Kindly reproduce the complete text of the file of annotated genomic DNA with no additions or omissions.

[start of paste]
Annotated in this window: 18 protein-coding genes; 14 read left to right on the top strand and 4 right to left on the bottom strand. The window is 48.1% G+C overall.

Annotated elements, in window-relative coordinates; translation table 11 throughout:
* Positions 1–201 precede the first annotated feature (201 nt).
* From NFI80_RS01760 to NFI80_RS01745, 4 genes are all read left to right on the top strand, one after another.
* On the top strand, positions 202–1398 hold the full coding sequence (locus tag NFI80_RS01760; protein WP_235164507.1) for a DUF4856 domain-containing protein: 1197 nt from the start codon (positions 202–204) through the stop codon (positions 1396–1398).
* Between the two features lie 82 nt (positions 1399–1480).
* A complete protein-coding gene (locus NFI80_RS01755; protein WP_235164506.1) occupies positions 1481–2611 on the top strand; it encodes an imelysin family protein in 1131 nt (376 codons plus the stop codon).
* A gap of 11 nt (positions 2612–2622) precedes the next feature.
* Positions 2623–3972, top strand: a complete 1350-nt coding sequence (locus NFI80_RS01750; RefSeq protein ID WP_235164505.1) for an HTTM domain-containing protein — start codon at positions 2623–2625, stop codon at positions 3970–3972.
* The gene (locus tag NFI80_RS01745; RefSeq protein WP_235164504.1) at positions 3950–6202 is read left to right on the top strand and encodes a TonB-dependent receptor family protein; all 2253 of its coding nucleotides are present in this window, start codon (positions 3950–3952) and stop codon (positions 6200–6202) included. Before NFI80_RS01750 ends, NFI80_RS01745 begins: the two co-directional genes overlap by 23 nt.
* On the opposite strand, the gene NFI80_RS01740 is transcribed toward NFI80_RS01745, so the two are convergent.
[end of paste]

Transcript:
Annotated in this window: 18 protein-coding genes; 14 read left to right on the top strand and 4 right to left on the bottom strand. The window is 48.1% G+C overall.

Annotated elements, in window-relative coordinates; translation table 11 throughout:
* Positions 1–201 precede the first annotated feature (201 nt).
* From NFI80_RS01760 to NFI80_RS01745, 4 genes are all read left to right on the top strand, one after another.
* On the top strand, positions 202–1398 hold the full coding sequence (locus tag NFI80_RS01760; protein WP_235164507.1) for a DUF4856 domain-containing protein: 1197 nt from the start codon (positions 202–204) through the stop codon (positions 1396–1398).
* Between the two features lie 82 nt (positions 1399–1480).
* A complete protein-coding gene (locus NFI80_RS01755; protein WP_235164506.1) occupies positions 1481–2611 on the top strand; it encodes an imelysin family protein in 1131 nt (376 codons plus the stop codon).
* A gap of 11 nt (positions 2612–2622) precedes the next feature.
* Positions 2623–3972, top strand: a complete 1350-nt coding sequence (locus NFI80_RS01750; RefSeq protein ID WP_235164505.1) for an HTTM domain-containing protein — start codon at positions 2623–2625, stop codon at positions 3970–3972.
* The gene (locus tag NFI80_RS01745; RefSeq protein WP_235164504.1) at positions 3950–6202 is read left to right on the top strand and encodes a TonB-dependent receptor family protein; all 2253 of its coding nucleotides are present in this window, start codon (positions 3950–3952) and stop codon (positions 6200–6202) included. Before NFI80_RS01750 ends, NFI80_RS01745 begins: the two co-directional genes overlap by 23 nt.
* On the opposite strand, the gene NFI80_RS01740 is transcribed toward NFI80_RS01745, so the two are convergent.